Texas brothers ask court to end public school discrimination Public school bans schoolboys from sports and clubs unless they cut their sacred braids
Ryan Colby 202-349-7219 email@example.com
WASHINGTON – A Catholic family in Texas asked a federal court Monday to allow their boys to join sports and other after-school activities while keeping a strand of their hair uncut and braided as a sign of their faith. In Gonzales v. Mathis Independent School District, the court will decide if the Mathis Independent School District can discriminate against brothers Cesar and Diego Gonzales because of a religious promise they have kept since infancy.
For two years, the Gonzales brothers have been barred from all University Interscholastic Leave (UIL) interschool competition in sports and clubs at Mathis Middle School, including playing football and joining the art and computer programing clubs. The family is now asking a Texas federal court to allow the brothers to keep their religious promise to God while participating in their school’s extracurricular activities as freshmen at Mathis High School.
“This school district’s senseless religious discrimination has gone on long enough, and we fully expect the court to allow the Gonzales brothers to participate in the after-school activities they love,” said Montse Alvarado, VP and executive director of Becket. “Cesar and Diego should have a chance to play and learn alongside their friends and classmates without having to give up a central part of their religious identity.”
Since birth, Cesar and Diego Gonzales have kept a small strand of hair uncut and braided as a sacred religious promise to God. Although their school’s dress code forbids male students from having hair past the collar, the school district granted an exemption to the boys from kindergarten through sixth grade. However, when they entered seventh grade in the fall of 2017, Cesar and Diego were surprised to find out that their religious practice would no longer be accommodated and were suddenly banned from all UIL activities.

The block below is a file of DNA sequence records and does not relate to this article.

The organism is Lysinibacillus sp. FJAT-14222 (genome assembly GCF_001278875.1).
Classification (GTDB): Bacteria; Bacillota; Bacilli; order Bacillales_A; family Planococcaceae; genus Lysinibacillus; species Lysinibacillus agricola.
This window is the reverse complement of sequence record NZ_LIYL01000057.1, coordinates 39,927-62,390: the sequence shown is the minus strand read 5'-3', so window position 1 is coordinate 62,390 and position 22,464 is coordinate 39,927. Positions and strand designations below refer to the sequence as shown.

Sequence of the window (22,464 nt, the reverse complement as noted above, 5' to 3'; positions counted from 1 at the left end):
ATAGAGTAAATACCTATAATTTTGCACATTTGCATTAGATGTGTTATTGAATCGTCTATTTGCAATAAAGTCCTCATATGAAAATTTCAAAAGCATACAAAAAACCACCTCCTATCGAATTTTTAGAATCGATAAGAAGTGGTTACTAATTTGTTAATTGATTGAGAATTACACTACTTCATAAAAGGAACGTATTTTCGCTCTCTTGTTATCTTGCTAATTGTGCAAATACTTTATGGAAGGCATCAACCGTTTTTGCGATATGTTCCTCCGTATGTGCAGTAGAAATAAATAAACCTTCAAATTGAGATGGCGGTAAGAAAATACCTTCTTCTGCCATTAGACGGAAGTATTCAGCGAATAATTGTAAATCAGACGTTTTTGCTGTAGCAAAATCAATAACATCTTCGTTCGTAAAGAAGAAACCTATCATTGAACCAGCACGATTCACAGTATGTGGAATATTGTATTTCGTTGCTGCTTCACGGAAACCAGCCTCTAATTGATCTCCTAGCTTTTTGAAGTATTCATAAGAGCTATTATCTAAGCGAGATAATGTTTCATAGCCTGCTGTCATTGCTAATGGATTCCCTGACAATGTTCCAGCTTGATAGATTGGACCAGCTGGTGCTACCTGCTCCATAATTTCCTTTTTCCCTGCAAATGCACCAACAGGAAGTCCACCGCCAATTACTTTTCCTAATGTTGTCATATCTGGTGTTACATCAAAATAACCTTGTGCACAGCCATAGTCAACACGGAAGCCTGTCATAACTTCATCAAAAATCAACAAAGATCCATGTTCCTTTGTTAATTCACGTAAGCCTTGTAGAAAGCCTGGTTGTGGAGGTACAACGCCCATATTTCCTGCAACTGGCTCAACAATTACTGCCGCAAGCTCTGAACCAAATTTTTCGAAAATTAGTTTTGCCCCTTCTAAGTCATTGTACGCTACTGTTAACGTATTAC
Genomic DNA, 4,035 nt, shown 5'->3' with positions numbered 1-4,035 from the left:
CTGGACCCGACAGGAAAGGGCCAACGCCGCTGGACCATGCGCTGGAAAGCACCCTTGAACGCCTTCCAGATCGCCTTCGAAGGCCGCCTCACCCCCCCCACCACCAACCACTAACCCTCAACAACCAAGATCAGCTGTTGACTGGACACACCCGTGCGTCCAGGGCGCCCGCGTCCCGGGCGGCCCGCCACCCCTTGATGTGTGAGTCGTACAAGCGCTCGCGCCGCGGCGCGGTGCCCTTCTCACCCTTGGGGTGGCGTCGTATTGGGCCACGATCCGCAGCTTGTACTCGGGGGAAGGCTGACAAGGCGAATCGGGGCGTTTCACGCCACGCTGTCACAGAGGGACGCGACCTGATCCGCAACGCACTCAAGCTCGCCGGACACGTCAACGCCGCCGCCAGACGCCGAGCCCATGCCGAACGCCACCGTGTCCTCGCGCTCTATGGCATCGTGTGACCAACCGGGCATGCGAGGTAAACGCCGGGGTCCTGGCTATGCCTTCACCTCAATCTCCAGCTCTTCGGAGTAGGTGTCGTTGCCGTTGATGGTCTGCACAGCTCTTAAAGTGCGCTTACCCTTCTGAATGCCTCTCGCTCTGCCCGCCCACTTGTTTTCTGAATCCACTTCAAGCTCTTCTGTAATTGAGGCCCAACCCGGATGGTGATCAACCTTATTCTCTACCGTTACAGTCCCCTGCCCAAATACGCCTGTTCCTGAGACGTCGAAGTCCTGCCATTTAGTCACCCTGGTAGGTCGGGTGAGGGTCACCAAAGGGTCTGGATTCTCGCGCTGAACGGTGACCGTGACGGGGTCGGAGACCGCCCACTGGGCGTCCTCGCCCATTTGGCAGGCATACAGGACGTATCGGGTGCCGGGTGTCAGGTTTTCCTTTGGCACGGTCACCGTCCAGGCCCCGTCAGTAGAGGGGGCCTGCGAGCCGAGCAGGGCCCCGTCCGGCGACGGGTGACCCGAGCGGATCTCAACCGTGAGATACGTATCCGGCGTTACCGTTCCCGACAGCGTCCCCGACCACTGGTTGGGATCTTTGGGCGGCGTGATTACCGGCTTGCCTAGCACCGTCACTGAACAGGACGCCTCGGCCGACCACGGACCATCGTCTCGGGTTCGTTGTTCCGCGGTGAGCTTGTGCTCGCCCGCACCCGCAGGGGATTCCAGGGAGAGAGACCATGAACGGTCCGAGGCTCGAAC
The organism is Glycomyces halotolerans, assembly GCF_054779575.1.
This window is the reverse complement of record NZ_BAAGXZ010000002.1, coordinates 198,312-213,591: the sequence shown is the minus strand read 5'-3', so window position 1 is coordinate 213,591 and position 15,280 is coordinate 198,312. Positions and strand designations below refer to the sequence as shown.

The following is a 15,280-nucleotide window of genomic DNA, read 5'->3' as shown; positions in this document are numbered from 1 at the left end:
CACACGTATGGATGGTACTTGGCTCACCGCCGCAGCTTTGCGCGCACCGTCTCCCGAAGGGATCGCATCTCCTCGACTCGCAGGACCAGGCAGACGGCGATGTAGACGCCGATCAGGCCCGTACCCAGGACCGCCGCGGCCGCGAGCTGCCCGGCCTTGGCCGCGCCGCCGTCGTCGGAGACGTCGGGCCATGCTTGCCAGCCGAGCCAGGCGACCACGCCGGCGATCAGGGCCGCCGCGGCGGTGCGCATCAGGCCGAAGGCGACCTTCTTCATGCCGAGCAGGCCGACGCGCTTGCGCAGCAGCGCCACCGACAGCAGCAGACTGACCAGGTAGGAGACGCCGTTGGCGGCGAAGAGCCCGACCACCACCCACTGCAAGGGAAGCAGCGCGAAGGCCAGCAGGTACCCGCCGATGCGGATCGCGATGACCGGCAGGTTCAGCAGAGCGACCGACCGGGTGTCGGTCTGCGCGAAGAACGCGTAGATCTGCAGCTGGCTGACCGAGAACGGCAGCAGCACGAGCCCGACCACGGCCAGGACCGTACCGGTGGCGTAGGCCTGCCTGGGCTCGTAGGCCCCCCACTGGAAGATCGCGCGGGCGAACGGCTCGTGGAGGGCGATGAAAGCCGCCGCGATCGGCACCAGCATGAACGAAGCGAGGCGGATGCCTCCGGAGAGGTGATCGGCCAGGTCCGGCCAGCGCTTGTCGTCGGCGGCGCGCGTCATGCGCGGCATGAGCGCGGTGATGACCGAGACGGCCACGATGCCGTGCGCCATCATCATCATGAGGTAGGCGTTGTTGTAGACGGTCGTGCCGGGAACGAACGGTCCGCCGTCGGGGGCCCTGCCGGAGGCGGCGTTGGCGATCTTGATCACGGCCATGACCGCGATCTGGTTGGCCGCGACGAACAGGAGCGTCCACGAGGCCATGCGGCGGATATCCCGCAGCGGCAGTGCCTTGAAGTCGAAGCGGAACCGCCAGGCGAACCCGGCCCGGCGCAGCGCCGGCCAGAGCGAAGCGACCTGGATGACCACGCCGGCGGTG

“In a diverse society like ours there is no reason for young students to be bullied and excluded for practicing their faith,” said Alvarado. “The law does not tolerate this kind of blatant suppression of students’ religious expression.”
On July 15, 2019, Becket sent a letter urging the school district to settle the case and give the boys a religious exemption. The school district refused. Now, the federal court will decide whether the boys will be allowed to participate in extracurriculars this school year. The Gonzales family is represented by Texas attorney Frank Gonzales and Jamie Aycock, Kenneth Young, and Kelsee Foote of the international law firm Kirkland & Ellis.
For more information or to arrange an interview with a Becket attorney, contact Ryan Colby at firstname.lastname@example.org or 202-349-7219. Interviews can be arranged in English, Chinese, French, German, Portuguese, Russian, and Spanish.